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Natural History - Fossil Mosasaur Dinosaur Tooth

item-44735035=1
Natural History - Fossil Mosasaur Dinosaur Tooth
Item Details
Description
Cretaceous Period, 180 million years BP. A group of ten dinosaur teeth, probably from the marine reptile Mosasaur sp., and showing striations and other detailing. 16 grams including tray, 12-15mm (1/2"). From a historic ‘Victorian Museum’ collection; from the stock of Gregory, Bottley & Lloyd (1981-2014); formerly with Gregory, Bottley & Co. (1932-1981) and previously with J. R. Gregory & Co. (1898-1932); originally in the collection of the famous James Reynolds Gregory (1858-1898"). This item is part of a historic collection of fossils and minerals which has recently been reviewed by leading geological expert, Dr. Ronald Bonewitz. James Reynolds Gregory (1832-1899) was one of the principle London mineral and fossil dealers during the second half of the 19th century. The company he founded was one of the longest surviving geological suppliers in the world, second only to Kranz of Germany. In 1858 James Gregory established his business selling polished stones, minerals and fossils from premises in King William Street. A few years later he moved to premises in Golden Square, Soho. He won prize medals at exhibitions in Paris (1867), Sydney (1879) and London (1862 and 1883"). He also formed a superb collection of meteorites, which was later sold by his sons to the Natural History Museum, London. On the death of his father in 1899 Albert Gregory took over the business, dealing from premises in Kensington, then 30 Old Church Street in Chelsea. He eventually sold the company in 1932 to Percy Bottley, and after his death in 1982 the premises were sold. The company was then acquired by Brian Lloyd who had started the Natural History sales at Sotheby's before dealing from his own premises in Pall Mall. Gregory, Bottley & Lloyd, as it became known, traded from Ricket Street and later Seagrave Road in Fulham. In 2008 the business and all of the stock and Victorian cabinets were moved out of London to Walmer in Kent. On the eventual retirement of Brian and Mary Lloyd in 2014, with none of their family interested in taking over the business, the stock was sold and is now dispersed. [10, No Reserve]
Condition
Fair condition.
Buyer's Premium
  • 27%

Natural History - Fossil Mosasaur Dinosaur Tooth

Estimate £40 - £60
May 27, 2016
See Sold Price
Starting Price £5
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TimeLine Auctions Ltd.

TimeLine Auctions Ltd.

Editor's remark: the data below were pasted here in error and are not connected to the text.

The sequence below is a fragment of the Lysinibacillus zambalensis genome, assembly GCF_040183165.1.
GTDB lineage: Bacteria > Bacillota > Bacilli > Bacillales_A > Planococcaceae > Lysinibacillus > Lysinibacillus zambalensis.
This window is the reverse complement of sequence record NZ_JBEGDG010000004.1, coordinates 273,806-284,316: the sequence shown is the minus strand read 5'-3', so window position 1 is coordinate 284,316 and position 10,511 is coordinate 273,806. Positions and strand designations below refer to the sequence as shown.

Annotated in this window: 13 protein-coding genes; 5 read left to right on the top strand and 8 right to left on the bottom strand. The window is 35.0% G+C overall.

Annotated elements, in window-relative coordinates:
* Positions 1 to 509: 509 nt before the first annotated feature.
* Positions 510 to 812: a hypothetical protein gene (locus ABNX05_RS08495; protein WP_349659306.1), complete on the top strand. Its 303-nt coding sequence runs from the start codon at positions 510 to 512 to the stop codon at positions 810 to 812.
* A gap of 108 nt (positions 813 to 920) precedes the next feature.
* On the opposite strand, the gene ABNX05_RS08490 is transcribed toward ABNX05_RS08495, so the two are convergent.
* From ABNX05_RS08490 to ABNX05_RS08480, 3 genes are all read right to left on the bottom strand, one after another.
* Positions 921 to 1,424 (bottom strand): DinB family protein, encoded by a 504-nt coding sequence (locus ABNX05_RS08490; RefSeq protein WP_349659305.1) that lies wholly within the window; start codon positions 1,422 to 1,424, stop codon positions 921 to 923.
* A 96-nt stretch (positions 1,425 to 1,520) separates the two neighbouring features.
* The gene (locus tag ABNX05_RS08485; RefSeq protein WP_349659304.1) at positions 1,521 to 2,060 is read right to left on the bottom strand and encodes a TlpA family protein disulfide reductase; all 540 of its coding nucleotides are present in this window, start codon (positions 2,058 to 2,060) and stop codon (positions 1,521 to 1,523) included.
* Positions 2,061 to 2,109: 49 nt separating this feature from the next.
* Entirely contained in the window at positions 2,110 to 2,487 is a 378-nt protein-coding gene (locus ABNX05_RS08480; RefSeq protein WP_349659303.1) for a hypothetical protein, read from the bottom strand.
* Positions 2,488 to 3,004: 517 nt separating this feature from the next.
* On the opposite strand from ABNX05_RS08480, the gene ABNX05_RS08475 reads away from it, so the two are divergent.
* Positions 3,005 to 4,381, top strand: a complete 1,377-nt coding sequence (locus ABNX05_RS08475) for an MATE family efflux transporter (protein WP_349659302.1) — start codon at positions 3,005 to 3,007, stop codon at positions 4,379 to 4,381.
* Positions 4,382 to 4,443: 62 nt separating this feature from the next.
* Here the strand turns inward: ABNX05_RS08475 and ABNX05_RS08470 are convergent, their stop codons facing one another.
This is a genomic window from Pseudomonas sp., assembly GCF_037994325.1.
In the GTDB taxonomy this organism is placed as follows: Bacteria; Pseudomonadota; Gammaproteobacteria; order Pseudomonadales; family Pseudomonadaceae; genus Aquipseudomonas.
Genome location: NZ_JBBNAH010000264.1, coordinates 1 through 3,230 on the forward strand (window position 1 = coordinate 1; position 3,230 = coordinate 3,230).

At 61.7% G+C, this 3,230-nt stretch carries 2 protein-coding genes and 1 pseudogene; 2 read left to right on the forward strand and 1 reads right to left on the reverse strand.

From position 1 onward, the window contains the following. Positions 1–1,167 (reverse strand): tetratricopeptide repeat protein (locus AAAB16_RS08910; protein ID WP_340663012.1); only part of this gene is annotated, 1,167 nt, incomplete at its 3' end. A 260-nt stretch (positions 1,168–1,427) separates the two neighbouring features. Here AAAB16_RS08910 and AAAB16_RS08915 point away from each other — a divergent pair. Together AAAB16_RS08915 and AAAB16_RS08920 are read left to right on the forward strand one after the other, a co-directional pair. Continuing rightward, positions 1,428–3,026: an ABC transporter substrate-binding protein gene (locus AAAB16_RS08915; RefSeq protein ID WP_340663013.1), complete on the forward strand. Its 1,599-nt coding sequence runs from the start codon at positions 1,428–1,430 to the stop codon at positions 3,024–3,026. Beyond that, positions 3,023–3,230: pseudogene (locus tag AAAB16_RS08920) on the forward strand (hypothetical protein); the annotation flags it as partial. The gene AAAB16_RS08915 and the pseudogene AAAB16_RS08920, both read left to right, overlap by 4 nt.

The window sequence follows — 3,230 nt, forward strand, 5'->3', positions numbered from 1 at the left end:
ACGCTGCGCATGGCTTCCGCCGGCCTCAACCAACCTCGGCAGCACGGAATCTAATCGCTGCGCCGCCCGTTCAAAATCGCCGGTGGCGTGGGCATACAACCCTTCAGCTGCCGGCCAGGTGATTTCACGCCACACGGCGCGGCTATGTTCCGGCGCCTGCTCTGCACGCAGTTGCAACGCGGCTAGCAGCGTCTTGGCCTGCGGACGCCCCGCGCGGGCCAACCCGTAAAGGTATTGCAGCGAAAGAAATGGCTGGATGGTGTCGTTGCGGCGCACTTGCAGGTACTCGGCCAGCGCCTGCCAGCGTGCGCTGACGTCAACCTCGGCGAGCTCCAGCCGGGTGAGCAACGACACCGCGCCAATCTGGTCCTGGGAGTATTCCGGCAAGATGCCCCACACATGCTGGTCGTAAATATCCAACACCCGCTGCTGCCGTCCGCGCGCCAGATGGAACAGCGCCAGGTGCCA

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2086: Natural History - Fossil Mosasaur Dinosaur Tooth

Sold for £55
11 Bids
Est. £40 - £60Starting Price £5
TimeLine Auctions - Natural History & Coins
May 27, 2016 4:00 AM EDT
Buyer's Premium 27%

Lot 2086 Details

Description
...
Cretaceous Period, 180 million years BP. A group of ten dinosaur teeth, probably from the marine reptile Mosasaur sp., and showing striations and other detailing. 16 grams including tray, 12-15mm (1/2"). From a historic ‘Victorian Museum’ collection; from the stock of Gregory, Bottley & Lloyd (1981-2014); formerly with Gregory, Bottley & Co. (1932-1981) and previously with J. R. Gregory & Co. (1898-1932); originally in the collection of the famous James Reynolds Gregory (1858-1898"). This item is part of a historic collection of fossils and minerals which has recently been reviewed by leading geological expert, Dr. Ronald Bonewitz. James Reynolds Gregory (1832-1899) was one of the principle London mineral and fossil dealers during the second half of the 19th century. The company he founded was one of the longest surviving geological suppliers in the world, second only to Kranz of Germany. In 1858 James Gregory established his business selling polished stones, minerals and fossils from premises in King William Street. A few years later he moved to premises in Golden Square, Soho. He won prize medals at exhibitions in Paris (1867), Sydney (1879) and London (1862 and 1883"). He also formed a superb collection of meteorites, which was later sold by his sons to the Natural History Museum, London. On the death of his father in 1899 Albert Gregory took over the business, dealing from premises in Kensington, then 30 Old Church Street in Chelsea. He eventually sold the company in 1932 to Percy Bottley, and after his death in 1982 the premises were sold. The company was then acquired by Brian Lloyd who had started the Natural History sales at Sotheby's before dealing from his own premises in Pall Mall. Gregory, Bottley & Lloyd, as it became known, traded from Ricket Street and later Seagrave Road in Fulham. In 2008 the business and all of the stock and Victorian cabinets were moved out of London to Walmer in Kent. On the eventual retirement of Brian and Mary Lloyd in 2014, with none of their family interested in taking over the business, the stock was sold and is now dispersed. [10, No Reserve]
Condition
...
Fair condition.

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